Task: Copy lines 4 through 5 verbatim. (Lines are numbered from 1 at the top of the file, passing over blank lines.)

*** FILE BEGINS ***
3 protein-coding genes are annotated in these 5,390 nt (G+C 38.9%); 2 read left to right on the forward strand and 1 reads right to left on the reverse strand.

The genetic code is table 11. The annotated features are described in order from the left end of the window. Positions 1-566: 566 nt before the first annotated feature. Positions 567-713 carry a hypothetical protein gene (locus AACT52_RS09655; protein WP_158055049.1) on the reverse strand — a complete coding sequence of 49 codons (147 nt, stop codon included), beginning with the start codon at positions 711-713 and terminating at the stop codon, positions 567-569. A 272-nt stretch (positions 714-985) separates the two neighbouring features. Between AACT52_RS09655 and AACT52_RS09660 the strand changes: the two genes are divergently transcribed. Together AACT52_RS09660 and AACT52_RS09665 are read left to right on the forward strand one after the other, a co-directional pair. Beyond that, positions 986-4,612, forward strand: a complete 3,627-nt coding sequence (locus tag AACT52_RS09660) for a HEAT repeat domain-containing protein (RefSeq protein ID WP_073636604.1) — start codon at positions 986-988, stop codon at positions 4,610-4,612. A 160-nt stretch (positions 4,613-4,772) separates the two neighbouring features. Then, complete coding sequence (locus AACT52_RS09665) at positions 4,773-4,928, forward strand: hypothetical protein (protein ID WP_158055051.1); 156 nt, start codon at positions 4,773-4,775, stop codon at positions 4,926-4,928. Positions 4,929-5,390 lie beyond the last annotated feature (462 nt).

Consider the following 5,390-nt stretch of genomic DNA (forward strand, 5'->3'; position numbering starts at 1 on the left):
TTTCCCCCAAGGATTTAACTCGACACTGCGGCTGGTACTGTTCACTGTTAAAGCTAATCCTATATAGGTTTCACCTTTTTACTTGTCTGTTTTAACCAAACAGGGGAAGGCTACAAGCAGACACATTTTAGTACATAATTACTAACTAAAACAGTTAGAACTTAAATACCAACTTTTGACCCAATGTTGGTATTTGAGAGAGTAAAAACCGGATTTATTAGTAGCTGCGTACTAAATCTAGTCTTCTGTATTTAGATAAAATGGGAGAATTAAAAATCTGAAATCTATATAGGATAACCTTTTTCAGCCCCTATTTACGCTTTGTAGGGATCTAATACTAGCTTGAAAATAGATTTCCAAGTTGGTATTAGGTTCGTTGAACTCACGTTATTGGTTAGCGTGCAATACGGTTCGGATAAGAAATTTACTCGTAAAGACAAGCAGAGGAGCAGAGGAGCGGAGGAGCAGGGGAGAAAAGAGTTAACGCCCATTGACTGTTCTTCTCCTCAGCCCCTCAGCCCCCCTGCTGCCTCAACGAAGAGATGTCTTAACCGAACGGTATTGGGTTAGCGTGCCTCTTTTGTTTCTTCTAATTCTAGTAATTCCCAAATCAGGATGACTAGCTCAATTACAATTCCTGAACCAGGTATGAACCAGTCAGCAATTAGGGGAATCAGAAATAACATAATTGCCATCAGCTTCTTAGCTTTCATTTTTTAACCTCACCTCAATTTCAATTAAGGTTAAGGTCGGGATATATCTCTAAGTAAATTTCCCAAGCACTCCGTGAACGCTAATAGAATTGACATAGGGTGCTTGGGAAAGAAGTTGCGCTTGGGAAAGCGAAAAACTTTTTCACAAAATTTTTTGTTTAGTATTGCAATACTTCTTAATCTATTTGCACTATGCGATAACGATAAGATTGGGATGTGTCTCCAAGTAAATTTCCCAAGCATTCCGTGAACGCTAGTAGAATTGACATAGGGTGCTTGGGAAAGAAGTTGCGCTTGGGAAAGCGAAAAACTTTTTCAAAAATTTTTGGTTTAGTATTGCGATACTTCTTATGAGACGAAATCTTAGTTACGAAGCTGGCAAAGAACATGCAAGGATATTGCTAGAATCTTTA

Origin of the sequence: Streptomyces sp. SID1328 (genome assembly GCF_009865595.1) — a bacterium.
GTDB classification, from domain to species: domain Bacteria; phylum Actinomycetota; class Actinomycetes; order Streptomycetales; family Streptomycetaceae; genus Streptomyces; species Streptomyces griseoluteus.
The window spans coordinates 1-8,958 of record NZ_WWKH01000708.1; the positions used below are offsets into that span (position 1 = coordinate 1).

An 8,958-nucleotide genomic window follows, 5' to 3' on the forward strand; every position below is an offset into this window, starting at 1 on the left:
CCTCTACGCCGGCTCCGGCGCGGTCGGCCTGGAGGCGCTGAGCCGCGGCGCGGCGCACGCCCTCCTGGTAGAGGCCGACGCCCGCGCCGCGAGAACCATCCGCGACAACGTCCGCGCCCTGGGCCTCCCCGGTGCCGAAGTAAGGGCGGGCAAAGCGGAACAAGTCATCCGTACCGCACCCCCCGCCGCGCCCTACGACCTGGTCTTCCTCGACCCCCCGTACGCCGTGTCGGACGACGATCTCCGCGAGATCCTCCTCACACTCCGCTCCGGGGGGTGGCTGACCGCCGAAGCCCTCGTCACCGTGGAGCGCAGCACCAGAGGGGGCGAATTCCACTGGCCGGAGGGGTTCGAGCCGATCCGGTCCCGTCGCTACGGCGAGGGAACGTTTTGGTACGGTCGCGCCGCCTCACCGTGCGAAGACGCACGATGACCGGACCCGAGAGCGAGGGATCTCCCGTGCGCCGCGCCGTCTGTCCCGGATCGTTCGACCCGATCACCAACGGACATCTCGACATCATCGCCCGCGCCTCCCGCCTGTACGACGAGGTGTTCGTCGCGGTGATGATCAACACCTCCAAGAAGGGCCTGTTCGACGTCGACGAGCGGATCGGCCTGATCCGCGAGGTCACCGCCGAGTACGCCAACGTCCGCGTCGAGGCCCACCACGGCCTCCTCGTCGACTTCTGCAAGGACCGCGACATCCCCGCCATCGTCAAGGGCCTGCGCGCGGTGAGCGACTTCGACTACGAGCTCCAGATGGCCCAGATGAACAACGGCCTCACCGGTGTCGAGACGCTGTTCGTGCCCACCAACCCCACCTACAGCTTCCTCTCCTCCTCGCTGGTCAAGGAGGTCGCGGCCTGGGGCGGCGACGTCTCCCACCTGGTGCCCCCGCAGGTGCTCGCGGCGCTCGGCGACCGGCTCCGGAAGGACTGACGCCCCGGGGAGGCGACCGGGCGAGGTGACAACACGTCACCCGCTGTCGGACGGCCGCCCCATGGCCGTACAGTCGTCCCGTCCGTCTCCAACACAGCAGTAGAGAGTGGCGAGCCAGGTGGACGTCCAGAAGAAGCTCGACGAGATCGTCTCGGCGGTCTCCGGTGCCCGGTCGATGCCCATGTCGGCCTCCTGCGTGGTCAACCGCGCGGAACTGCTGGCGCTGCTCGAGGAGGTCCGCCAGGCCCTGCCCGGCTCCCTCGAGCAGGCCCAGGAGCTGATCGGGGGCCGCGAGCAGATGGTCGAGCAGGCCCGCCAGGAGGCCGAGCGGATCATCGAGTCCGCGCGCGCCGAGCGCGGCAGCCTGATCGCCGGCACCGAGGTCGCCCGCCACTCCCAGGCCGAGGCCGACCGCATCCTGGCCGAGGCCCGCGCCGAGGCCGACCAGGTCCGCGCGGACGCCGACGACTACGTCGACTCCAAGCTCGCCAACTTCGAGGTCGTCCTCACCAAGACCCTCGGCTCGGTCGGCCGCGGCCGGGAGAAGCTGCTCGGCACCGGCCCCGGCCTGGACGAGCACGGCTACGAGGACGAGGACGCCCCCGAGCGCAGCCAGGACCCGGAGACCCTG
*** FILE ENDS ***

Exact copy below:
TTTCCCCCAAGGATTTAACTCGACACTGCGGCTGGTACTGTTCACTGTTAAAGCTAATCCTATATAGGTTTCACCTTTTTACTTGTCTGTTTTAACCAAACAGGGGAAGGCTACAAGCAGACACATTTTAGTACATAATTACTAACTAAAACAGTTAGAACTTAAATACCAACTTTTGACCCAATGTTGGTATTTGAGAGAGTAAAAACCGGATTTATTAGTAGCTGCGTACTAAATCTAGTCTTCTGTATTTAGATAAAATGGGAGAATTAAAAATCTGAAATCTATATAGGATAACCTTTTTCAGCCCCTATTTACGCTTTGTAGGGATCTAATACTAGCTTGAAAATAGATTTCCAAGTTGGTATTAGGTTCGTTGAACTCACGTTATTGGTTAGCGTGCAATACGGTTCGGATAAGAAATTTACTCGTAAAGACAAGCAGAGGAGCAGAGGAGCGGAGGAGCAGGGGAGAAAAGAGTTAACGCCCATTGACTGTTCTTCTCCTCAGCCCCTCAGCCCCCCTGCTGCCTCAACGAAGAGATGTCTTAACCGAACGGTATTGGGTTAGCGTGCCTCTTTTGTTTCTTCTAATTCTAGTAATTCCCAAATCAGGATGACTAGCTCAATTACAATTCCTGAACCAGGTATGAACCAGTCAGCAATTAGGGGAATCAGAAATAACATAATTGCCATCAGCTTCTTAGCTTTCATTTTTTAACCTCACCTCAATTTCAATTAAGGTTAAGGTCGGGATATATCTCTAAGTAAATTTCCCAAGCACTCCGTGAACGCTAATAGAATTGACATAGGGTGCTTGGGAAAGAAGTTGCGCTTGGGAAAGCGAAAAACTTTTTCACAAAATTTTTTGTTTAGTATTGCAATACTTCTTAATCTATTTGCACTATGCGATAACGATAAGATTGGGATGTGTCTCCAAGTAAATTTCCCAAGCATTCCGTGAACGCTAGTAGAATTGACATAGGGTGCTTGGGAAAGAAGTTGCGCTTGGGAAAGCGAAAAACTTTTTCAAAAATTTTTGGTTTAGTATTGCGATACTTCTTATGAGACGAAATCTTAGTTACGAAGCTGGCAAAGAACATGCAAGGATATTGCTAGAATCTTTA

Origin of the sequence: Streptomyces sp. SID1328 (genome assembly GCF_009865595.1) — a bacterium.